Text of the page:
Much has been made by the Victorian Clan Donald historians of Campbell greed for their lands. The Campbell chiefs played a role in the government of Scotland from the mid-fifteenth to the mid-eighteenth century. Well aware of the changing methods of government, they made use of the system to keep their people well guarded. There is little evidence of greed to be found in the actions of the Earls of Argyll, but much evidence of astute self-interest and responsibility and paternal protection of their people.
Meanwhile Clan Donald was geographically on the outer rim of Scotland and suffered from their isolation and reluctance to move with the times. What they were defending with the sword, the Campbell chiefs were gaining through influence at court, strengthened by their loyalty to the Crown and the loyalty of their chieftains and followers to them. Quite possibly this very loyalty and unity of the Campbell followers stemmed from the threat of piracy or invasion by the wilder members of Clan Donald.
Only in the late sixteenth century did a break in Campbell unity with the murder of Campbell of Cawdor by the Campbells of Glenurchy and Ardkinglas. The crisis continued when the then Earl went overseas in 1617. Then in the 18th century disunity was evident again in 1715 and 1745 when first the Campbell Earl of Breadalbane and then Campbell of Auchinbreck opposed their chief by siding with the Jacobites.
Evidence of Campbell ravaging of Clan Donald lands is scarce. If any clan has reason to complain of treatment by the Campbell chiefs it would be the MacGregors and the MacLeans, both of whom having been allies and kinsfolk of the Campbells. Campbell chiefs were granted royal commissions of fire and sword against Clan Gregor. In the late 17th century, the MacLeans had their lands on Mull invaded and seized by the 9th Earl of Argyll whose father, the Marquess of Argyll, had bought up the debts of the Duart chiefs and, officially, had legal right on his side. However, Argyll's accounting for the debts appears to have been biased in his own favor.
In fact, the Campbells never attempted the ravaging of Clan Donald lands as thoroughly as the Irish Clan Donald ravaged Argyll in 1645. Despite the almost complete destruction of their homes, crops and herds, the descendants of the followers and tenants of the Campbell chiefs have long since ceased to show any hatred for Clan Donald and, in fact, those terrible months appear to have been erased from the memory of all but the historians.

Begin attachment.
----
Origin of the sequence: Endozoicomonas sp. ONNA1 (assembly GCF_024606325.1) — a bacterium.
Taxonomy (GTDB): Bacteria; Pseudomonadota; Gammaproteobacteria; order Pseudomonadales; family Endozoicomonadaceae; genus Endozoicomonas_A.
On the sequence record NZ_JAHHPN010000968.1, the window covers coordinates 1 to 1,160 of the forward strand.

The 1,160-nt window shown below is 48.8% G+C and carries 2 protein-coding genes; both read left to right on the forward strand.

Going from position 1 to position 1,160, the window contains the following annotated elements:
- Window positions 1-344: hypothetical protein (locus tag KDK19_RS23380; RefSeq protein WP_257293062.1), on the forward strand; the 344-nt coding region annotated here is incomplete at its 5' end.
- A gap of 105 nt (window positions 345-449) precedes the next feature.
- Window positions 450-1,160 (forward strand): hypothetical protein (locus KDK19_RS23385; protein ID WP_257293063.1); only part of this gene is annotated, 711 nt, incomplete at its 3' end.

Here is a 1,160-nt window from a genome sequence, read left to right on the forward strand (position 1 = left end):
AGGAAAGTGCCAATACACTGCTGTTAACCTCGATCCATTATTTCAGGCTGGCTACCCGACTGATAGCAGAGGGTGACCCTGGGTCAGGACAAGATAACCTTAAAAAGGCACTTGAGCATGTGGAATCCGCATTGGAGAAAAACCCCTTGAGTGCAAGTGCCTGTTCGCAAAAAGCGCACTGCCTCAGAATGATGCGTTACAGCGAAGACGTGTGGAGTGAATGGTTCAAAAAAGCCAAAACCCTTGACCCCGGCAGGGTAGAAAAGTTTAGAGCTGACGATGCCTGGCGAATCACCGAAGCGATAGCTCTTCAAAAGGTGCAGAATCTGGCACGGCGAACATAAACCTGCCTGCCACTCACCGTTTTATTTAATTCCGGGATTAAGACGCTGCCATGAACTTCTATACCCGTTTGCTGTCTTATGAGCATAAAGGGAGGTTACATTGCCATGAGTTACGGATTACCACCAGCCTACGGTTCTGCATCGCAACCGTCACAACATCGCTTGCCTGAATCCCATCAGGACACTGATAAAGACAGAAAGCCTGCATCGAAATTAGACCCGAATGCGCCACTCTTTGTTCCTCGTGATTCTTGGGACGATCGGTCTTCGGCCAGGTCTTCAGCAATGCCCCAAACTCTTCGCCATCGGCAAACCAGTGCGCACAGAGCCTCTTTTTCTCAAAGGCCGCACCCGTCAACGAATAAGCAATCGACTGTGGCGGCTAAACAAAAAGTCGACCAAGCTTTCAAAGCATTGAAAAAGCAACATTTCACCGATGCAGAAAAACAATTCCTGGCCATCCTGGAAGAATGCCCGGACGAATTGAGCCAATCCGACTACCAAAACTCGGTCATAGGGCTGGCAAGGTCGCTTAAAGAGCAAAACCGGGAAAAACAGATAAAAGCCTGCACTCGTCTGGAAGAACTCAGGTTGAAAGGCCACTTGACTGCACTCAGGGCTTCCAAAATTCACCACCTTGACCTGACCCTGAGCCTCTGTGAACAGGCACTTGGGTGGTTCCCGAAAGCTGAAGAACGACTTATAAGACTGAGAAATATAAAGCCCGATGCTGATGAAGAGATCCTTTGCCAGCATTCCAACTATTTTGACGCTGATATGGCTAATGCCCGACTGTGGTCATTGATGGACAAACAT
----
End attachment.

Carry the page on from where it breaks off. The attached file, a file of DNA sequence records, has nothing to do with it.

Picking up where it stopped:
Why then does there sometimes seem to be such a residue of hatred in some people of Clan Donald for Clan Campbell? Much focuses on the terrible massacre of Glencoe which has been sold to some of the few more gullible members of Clan Donald as Campbell clan revenge, a total misconception. The massacre was entirely planned in London and Edinburgh and was solely an operation of the British army under the orders of King William III and masterminded by the Secretary of State over Scotland and Lord Advocate, John Dalrymple, Master of Stair. In no way whatsoever can it truthfully be called a "clan" event.
The government troops in Glencoe have been blamed for turning upon their hosts and committing 'murder under trust.' The troops had not been invited into Clan Donald homes in Glencoe at all, but were forcibly billeted upon them as punishment for failure to pay Cess (property) taxes.
The only reason that Captain Campbell was in the army (and therefore there at all) was because he had recently been bankrupted and his family was destitute. Captain Campbell apparently bore no ill will towards the MacDonalds of Glencoe in spite of the fact that in 1689, on their return from the Battle of Dunkeld, the MacIains of Glencoe (a sept of Clan MacDonald), together with their Clan Donald cousins the Macdonells of Glengarry, looted Glenlyon, stole his livestock, and razed Campbell's last remaining holdings, increasing his financial problems. In his subsequent appeal for compensation, Campbell showed he clearly believed the Glengarry men to be the more culpable, making no mention of Glencoe in the appeal. While billeted at Glencoe, Captain Campbell visited the home of Alexander MacDonald, MacIain's youngest son, who was married to Campbell's niece, the sister of Rob Roy MacGregor. (This portrait of Captain Robert Campbell, 5th Laird of Glenlyon was painted several decades before Glencoe.)
The threats made against Capt. Robert Campbell of Glenlyon, by his superiors in the orders delivered to him just a few hours before the killings were severe in the extreme. If he failed to order the killings, he would be accused of treason for which the punishment was death.
Copy of order to Capt. Robert Campbell of Glenlyon by Maj. Duncanson:
"You are hereby ordered to fall upon the rebels, the McDonalds of Glenco, and put all to the sword under seventy. You are to have a special care that the old Fox and his sons doe upon no account escape your hands, you are to secure all the avenues that no man escape. This you are to putt in execution at fyve of the clock precisely; and by that time, or very shortly after it, I'll strive to be att you with a stronger party: if I doe not come to you att fyve, you are not to tarry for me, but to fall on. This is by the Kings speciall command, for the good & safety of the Country, that these miscreants be cutt off root and branch. See that this be putt in execution without feud or favour, else you may expect to be dealt with as one not true to King nor Government, nor a man fitt to carry Commissione in the Kings service. Expecting you will not faill in the fulfilling hereof, as you love your selfe, I subscribe these with my hand att Balicholis Feb: 12, 1692.
(signed) R. Duncanson
For their Majesties service"